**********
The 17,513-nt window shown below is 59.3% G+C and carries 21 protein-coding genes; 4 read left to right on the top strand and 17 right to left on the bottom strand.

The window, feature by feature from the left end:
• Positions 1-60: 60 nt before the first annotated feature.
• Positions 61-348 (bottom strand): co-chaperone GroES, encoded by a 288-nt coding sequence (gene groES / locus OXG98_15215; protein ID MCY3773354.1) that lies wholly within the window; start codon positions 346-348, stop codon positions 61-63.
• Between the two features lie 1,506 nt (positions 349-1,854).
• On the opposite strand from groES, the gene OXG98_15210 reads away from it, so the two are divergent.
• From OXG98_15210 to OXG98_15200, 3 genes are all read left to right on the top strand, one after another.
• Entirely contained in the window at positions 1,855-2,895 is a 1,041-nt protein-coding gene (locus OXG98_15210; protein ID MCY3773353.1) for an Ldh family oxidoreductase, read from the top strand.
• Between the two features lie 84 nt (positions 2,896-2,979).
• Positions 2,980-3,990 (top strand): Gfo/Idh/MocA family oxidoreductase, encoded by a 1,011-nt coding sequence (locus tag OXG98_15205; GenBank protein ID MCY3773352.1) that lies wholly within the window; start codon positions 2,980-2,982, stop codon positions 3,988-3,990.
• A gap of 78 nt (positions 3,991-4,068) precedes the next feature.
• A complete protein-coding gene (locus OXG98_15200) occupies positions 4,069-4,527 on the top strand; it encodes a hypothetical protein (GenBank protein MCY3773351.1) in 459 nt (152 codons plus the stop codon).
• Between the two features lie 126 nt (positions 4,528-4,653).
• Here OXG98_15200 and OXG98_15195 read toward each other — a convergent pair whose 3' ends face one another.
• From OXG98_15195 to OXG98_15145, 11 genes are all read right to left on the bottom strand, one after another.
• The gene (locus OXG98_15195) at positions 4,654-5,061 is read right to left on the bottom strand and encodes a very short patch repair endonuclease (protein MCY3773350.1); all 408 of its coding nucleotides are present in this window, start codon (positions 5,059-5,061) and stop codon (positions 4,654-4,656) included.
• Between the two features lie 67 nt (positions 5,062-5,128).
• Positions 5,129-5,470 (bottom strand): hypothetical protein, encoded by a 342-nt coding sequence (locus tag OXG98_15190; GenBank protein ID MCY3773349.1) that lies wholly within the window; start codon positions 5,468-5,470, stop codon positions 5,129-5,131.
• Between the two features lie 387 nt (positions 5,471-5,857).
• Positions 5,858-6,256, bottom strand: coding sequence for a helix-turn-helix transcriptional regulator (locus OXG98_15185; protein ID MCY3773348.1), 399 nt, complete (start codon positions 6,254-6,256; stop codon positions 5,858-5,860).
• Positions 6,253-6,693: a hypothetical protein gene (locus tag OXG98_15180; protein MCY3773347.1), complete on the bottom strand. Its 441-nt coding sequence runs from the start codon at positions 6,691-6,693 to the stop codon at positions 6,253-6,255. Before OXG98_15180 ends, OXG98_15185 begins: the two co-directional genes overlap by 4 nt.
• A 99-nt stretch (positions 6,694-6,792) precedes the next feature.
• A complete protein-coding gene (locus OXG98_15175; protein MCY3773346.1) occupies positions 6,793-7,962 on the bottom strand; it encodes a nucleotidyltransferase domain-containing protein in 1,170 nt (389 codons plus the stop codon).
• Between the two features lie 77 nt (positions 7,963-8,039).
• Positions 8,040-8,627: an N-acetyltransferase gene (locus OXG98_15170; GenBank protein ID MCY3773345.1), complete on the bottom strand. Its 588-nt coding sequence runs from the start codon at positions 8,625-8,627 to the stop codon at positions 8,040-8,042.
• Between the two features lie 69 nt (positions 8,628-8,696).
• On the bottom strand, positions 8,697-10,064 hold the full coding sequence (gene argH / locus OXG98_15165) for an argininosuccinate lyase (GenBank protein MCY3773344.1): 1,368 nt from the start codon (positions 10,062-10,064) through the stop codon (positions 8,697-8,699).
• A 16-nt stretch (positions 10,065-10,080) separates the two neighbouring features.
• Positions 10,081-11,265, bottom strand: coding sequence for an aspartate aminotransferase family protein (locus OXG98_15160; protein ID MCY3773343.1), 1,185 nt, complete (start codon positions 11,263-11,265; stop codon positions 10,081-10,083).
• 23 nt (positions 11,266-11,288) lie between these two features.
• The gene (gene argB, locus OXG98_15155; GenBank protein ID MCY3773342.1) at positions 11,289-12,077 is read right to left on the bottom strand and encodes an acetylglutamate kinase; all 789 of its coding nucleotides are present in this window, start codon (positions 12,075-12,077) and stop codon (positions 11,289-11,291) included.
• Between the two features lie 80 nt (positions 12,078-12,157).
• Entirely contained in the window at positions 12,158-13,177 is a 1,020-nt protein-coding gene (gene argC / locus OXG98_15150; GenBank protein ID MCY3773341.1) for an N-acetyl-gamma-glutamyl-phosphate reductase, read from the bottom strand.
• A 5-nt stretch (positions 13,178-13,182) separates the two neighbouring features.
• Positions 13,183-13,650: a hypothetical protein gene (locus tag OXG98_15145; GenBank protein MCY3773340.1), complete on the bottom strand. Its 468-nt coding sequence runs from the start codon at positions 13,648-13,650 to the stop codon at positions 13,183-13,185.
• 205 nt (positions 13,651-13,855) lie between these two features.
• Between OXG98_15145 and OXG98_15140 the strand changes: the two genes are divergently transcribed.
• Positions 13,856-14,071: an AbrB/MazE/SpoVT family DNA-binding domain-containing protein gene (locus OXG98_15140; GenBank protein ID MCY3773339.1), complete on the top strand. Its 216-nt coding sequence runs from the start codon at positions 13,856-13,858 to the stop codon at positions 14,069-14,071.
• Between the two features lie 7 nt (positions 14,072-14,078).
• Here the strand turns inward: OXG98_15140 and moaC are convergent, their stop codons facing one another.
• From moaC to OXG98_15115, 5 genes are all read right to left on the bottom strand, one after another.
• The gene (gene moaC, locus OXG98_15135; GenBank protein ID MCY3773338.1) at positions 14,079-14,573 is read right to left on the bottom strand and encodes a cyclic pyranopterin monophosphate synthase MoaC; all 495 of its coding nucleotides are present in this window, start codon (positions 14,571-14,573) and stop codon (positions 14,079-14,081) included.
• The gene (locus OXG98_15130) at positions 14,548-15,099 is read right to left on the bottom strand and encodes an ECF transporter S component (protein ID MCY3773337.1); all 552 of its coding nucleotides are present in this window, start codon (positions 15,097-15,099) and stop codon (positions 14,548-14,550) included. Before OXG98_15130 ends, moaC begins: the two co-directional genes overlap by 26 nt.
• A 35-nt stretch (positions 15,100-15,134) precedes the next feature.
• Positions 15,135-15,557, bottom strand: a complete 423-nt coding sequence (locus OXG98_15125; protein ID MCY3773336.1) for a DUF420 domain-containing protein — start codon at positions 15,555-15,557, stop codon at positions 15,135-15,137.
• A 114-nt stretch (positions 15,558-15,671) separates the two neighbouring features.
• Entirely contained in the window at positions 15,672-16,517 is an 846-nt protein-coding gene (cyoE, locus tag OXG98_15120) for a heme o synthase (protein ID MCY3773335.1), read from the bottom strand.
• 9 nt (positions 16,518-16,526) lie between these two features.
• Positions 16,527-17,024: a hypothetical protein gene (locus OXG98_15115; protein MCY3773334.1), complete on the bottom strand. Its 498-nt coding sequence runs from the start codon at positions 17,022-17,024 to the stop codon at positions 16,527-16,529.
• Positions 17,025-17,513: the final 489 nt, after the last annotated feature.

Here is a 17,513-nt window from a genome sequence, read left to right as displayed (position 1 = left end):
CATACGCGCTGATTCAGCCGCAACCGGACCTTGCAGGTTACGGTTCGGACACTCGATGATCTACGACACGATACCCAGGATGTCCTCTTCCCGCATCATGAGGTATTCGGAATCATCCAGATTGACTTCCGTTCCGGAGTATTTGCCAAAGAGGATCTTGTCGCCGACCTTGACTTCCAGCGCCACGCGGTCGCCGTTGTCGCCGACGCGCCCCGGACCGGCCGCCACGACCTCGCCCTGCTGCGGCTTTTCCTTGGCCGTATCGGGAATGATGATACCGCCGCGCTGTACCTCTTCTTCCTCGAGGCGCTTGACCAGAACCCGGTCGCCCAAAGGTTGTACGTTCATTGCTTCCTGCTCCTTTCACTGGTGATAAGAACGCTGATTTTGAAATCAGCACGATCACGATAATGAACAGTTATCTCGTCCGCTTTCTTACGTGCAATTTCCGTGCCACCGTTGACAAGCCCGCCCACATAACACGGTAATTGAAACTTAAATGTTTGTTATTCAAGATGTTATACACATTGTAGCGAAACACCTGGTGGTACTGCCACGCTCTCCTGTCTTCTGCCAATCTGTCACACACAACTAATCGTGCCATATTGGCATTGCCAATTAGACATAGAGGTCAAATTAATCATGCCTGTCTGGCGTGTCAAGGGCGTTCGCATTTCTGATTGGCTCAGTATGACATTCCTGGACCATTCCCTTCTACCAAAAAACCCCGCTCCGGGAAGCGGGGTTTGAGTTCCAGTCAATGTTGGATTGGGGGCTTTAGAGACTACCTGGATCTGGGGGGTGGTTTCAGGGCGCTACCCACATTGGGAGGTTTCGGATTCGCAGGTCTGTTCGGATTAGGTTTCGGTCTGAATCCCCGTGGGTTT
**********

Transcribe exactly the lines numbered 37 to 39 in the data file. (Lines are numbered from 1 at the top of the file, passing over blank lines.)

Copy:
• Between OXG98_15145 and OXG98_15140 the strand changes: the two genes are divergently transcribed.
• Positions 13,856-14,071: an AbrB/MazE/SpoVT family DNA-binding domain-containing protein gene (locus OXG98_15140; GenBank protein ID MCY3773339.1), complete on the top strand. Its 216-nt coding sequence runs from the start codon at positions 13,856-13,858 to the stop codon at positions 14,069-14,071.
• Between the two features lie 7 nt (positions 14,072-14,078).